There’s been a steady trickle of books bringing back the country stars and institutions whose light is fading, or long since. This month brings Diane Diekman’s Live Fast, Love Hard: The Faron Young Story, which chronicles the recording artist and concert performer of the 1950s to the 1990s. David N. Meyer’s Twenty Thousand Roads: The Ballad of Gram Parsons and His Cosmic American Music, out in October, reanimates an important developer of the country rock genre, who influenced the Rolling Stones and Emmylou Harris, before dying of an overdose at only 26. Young was inducted into the Country Music Hall of Fame in 2000, but Parson’s memory seems left to a few biographies and a legacy that trails through modern music.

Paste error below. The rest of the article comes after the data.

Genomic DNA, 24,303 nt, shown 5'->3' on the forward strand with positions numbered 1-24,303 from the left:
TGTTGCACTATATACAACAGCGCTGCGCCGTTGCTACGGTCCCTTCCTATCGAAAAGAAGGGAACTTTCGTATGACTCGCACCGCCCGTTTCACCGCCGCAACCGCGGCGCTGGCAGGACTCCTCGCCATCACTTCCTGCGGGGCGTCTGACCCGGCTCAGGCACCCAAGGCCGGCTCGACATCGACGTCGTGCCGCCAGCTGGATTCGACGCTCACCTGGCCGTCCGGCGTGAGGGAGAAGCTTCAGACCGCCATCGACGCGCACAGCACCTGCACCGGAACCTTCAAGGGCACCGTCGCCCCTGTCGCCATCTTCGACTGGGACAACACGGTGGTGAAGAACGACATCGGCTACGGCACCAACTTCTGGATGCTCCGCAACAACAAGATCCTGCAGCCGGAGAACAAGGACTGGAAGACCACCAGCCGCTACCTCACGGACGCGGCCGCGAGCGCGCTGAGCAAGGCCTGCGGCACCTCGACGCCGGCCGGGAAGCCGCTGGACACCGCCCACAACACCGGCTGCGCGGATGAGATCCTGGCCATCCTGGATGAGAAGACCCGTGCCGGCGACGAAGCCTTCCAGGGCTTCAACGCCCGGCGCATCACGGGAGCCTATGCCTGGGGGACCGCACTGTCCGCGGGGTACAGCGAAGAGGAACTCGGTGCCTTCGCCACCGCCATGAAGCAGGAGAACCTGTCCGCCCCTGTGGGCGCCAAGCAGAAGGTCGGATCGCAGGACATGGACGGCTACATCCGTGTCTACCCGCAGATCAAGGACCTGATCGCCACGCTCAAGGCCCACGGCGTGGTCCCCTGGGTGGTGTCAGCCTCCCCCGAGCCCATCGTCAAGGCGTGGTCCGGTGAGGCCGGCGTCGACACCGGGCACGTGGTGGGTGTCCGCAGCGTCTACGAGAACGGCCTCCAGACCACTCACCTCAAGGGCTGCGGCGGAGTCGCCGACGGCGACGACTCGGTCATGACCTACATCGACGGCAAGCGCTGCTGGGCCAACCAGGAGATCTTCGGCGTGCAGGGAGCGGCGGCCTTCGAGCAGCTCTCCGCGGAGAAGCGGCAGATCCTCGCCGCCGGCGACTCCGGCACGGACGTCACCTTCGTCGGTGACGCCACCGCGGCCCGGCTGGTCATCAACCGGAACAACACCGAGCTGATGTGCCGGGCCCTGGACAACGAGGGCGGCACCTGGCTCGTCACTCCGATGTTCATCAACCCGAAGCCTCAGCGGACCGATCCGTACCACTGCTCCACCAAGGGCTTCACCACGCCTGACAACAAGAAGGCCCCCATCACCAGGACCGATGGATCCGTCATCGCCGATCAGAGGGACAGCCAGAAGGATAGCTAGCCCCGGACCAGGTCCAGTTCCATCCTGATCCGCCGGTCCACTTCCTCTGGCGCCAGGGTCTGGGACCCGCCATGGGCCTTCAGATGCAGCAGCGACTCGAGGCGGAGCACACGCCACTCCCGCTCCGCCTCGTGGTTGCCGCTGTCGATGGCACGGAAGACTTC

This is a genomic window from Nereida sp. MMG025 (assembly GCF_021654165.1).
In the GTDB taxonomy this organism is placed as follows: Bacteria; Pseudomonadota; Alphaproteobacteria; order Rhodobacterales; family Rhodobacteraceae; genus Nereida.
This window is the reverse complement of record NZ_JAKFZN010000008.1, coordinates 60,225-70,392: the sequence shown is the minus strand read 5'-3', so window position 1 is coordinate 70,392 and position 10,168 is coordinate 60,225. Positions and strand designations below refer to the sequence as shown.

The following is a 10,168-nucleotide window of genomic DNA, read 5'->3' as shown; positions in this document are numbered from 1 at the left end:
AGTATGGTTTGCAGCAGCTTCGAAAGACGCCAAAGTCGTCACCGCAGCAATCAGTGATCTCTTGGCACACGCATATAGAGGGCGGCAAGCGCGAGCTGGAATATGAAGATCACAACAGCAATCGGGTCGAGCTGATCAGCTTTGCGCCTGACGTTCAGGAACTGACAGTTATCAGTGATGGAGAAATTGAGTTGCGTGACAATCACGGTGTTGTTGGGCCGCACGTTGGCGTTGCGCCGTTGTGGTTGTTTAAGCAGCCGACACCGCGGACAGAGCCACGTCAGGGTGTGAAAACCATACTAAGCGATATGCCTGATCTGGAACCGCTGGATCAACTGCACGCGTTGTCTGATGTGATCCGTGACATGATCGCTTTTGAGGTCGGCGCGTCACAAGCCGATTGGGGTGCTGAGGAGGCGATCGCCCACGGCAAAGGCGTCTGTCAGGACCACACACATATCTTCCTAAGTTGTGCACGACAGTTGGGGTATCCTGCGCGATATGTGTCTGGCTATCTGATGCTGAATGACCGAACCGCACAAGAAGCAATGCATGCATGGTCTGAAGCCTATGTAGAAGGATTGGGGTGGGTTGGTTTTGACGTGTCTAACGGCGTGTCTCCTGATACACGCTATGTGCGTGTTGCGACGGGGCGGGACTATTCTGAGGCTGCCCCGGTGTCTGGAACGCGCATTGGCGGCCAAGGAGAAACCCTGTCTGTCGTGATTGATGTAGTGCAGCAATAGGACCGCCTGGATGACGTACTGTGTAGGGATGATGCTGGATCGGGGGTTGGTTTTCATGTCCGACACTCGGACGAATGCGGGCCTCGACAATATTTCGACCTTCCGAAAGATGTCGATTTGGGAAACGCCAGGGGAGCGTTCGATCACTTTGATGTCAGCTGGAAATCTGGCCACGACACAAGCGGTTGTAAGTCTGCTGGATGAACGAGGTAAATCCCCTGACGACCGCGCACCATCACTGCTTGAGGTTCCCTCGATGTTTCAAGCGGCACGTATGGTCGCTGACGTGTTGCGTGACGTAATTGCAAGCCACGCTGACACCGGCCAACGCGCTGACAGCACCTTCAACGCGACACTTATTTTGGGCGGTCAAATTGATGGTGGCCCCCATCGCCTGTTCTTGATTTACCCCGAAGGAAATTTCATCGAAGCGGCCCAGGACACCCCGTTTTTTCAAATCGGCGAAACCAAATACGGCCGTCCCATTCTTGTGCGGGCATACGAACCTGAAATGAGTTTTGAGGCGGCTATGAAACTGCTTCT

More general country music revivals (both November releases, to be reviewed in our October 1st issue) include Tony Russell’s Country Music Originals: The Legends and the Lost, which features biographies and photographs of both the well known and the forgotten, and Craig Havighurst’s Air Castle of the South: WSM and the Making of Music City, which chronicles the history of a radio station, 650 AM, out of Nashville that introduced country music to the world with its launch of the Grand Ole Opry in 1927. Country fans and music scholars, let’s hope this fall’s deluge isn’t the autumn of country titles but the birth of a denser and enduring collection.